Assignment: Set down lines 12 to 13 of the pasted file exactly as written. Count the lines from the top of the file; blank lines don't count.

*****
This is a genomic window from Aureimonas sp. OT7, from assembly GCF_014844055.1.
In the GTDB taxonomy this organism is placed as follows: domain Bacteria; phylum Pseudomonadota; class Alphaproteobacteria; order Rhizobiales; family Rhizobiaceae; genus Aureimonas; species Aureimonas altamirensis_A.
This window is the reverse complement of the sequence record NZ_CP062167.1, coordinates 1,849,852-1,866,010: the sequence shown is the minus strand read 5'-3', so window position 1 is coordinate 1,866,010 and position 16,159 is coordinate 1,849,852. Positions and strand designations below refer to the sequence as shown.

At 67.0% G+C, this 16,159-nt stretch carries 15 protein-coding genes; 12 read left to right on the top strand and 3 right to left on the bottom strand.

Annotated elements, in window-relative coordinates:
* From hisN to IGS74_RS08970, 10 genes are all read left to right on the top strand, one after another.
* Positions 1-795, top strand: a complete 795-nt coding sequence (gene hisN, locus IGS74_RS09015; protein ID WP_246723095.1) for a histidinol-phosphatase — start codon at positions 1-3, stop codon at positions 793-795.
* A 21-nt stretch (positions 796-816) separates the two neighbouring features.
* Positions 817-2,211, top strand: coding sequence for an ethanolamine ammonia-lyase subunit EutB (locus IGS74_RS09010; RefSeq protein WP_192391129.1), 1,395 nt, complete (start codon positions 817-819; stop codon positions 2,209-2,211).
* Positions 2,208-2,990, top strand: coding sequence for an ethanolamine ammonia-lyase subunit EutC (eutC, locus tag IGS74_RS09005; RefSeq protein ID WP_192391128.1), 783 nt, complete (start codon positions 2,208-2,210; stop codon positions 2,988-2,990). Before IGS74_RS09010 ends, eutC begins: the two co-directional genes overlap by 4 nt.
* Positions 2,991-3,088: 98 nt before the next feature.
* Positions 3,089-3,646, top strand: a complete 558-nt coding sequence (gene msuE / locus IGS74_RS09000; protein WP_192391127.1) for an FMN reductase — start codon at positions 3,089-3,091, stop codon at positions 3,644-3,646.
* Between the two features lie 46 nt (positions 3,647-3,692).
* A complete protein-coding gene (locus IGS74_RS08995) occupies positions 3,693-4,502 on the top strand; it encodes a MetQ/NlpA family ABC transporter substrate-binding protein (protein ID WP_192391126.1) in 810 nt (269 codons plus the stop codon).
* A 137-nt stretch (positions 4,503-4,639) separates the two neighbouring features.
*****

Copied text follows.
* Positions 3,089-3,646, top strand: a complete 558-nt coding sequence (gene msuE / locus IGS74_RS09000; protein WP_192391127.1) for an FMN reductase — start codon at positions 3,089-3,091, stop codon at positions 3,644-3,646.
* Between the two features lie 46 nt (positions 3,647-3,692).